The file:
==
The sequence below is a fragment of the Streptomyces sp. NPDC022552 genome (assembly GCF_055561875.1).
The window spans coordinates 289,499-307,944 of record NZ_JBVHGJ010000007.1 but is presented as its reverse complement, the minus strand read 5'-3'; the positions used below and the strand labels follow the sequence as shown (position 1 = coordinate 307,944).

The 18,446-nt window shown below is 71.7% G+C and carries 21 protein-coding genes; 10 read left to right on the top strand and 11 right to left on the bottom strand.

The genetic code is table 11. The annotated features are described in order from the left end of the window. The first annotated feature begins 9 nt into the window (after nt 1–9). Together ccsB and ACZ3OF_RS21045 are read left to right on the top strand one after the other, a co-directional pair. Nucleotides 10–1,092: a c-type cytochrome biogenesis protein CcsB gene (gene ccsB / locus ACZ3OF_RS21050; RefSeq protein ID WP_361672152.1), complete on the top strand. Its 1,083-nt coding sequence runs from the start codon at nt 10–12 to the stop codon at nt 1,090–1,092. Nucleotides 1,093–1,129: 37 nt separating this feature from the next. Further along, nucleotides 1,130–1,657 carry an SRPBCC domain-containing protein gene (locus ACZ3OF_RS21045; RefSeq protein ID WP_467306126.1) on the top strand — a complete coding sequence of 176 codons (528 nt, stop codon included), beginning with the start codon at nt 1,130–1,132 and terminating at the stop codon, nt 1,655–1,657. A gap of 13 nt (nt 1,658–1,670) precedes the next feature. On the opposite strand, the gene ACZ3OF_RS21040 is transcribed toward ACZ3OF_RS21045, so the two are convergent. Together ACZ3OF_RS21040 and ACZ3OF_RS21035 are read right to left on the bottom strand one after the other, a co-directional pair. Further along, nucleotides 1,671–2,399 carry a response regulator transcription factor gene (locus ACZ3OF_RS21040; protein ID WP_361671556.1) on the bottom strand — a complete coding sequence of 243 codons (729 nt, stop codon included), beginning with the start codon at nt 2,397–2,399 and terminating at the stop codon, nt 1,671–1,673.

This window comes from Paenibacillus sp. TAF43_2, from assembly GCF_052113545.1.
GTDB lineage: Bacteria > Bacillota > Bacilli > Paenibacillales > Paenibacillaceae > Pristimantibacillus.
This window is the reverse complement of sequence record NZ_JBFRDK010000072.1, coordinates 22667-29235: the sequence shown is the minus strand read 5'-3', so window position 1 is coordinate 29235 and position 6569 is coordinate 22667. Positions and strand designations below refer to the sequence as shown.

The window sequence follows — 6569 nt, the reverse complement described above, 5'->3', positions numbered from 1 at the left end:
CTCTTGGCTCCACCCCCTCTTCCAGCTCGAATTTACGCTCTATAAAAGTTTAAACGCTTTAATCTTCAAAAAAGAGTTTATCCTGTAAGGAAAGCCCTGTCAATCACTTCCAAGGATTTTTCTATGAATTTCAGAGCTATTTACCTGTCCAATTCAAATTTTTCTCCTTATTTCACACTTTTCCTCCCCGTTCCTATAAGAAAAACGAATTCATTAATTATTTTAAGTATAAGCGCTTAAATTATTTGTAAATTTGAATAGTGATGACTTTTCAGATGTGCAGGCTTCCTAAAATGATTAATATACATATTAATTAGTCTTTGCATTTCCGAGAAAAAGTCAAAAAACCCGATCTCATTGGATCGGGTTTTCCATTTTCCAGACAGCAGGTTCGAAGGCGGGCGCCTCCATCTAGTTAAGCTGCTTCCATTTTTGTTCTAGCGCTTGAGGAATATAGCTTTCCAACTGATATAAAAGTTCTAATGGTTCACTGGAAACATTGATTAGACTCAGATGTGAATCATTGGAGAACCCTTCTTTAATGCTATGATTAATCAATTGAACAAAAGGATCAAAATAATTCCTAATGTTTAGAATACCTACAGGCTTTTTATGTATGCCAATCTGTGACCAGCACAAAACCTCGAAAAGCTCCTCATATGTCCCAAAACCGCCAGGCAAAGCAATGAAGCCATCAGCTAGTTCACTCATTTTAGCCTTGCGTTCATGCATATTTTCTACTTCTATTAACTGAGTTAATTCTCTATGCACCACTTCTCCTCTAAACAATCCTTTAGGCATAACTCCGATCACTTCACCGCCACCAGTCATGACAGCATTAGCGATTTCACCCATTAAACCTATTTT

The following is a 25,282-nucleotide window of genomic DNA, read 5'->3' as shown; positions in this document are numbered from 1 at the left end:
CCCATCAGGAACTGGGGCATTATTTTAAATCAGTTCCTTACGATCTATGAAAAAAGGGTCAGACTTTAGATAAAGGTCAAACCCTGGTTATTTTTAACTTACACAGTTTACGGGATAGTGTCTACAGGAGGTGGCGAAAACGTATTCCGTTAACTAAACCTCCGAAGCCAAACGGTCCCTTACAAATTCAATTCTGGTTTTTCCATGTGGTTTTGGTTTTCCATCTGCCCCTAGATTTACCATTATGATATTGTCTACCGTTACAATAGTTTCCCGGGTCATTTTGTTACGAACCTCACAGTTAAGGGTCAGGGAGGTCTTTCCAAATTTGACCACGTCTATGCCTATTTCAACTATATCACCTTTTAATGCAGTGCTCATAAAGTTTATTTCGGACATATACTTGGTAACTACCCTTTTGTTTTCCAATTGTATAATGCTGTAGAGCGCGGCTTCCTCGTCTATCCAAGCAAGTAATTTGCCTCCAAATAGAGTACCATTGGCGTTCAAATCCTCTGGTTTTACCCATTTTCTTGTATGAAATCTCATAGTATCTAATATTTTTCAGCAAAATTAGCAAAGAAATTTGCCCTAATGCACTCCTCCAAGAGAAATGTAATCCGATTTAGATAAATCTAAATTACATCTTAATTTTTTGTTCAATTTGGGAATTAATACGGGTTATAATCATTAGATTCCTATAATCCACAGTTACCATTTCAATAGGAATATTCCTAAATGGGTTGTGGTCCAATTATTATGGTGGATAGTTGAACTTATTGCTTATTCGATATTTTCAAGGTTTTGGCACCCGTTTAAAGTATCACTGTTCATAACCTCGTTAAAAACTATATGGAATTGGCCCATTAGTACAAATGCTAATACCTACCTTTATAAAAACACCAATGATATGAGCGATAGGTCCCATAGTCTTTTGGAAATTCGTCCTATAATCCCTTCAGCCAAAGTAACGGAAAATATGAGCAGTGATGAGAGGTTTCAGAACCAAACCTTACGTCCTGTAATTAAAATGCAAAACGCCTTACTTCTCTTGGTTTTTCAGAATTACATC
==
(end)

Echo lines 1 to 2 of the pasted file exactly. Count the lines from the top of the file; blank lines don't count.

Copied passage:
The sequence below is a fragment of the Streptomyces sp. NPDC022552 genome (assembly GCF_055561875.1).
The window spans coordinates 289,499-307,944 of record NZ_JBVHGJ010000007.1 but is presented as its reverse complement, the minus strand read 5'-3'; the positions used below and the strand labels follow the sequence as shown (position 1 = coordinate 307,944).